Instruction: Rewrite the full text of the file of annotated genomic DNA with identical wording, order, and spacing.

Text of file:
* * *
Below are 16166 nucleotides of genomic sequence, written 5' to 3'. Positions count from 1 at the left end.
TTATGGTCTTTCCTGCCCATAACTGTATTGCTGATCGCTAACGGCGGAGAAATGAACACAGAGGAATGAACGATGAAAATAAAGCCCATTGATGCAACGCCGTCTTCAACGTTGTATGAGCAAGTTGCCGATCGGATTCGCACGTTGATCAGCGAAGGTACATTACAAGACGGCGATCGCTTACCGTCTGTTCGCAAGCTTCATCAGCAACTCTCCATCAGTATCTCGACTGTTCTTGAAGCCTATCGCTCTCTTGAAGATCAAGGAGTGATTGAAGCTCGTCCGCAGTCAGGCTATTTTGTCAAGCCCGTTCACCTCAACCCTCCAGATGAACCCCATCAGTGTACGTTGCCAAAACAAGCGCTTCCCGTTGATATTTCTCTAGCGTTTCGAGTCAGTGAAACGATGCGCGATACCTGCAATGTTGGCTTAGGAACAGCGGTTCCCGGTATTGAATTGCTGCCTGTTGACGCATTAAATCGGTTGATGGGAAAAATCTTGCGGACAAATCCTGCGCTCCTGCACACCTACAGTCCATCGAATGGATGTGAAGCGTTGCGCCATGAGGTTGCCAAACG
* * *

Below are 16166 nucleotides of genomic sequence, written 5' to 3'. Positions count from 1 at the left end.
TTATGGTCTTTCCTGCCCATAACTGTATTGCTGATCGCTAACGGCGGAGAAATGAACACAGAGGAATGAACGATGAAAATAAAGCCCATTGATGCAACGCCGTCTTCAACGTTGTATGAGCAAGTTGCCGATCGGATTCGCACGTTGATCAGCGAAGGTACATTACAAGACGGCGATCGCTTACCGTCTGTTCGCAAGCTTCATCAGCAACTCTCCATCAGTATCTCGACTGTTCTTGAAGCCTATCGCTCTCTTGAAGATCAAGGAGTGATTGAAGCTCGTCCGCAGTCAGGCTATTTTGTCAAGCCCGTTCACCTCAACCCTCCAGATGAACCCCATCAGTGTACGTTGCCAAAACAAGCGCTTCCCGTTGATATTTCTCTAGCGTTTCGAGTCAGTGAAACGATGCGCGATACCTGCAATGTTGGCTTAGGAACAGCGGTTCCCGGTATTGAATTGCTGCCTGTTGACGCATTAAATCGGTTGATGGGAAAAATCTTGCGGACAAATCCTGCGCTCCTGCACACCTACAGTCCATCGAATGGATGTGAAGCGTTGCGCCATGAGGTTGCCAAACG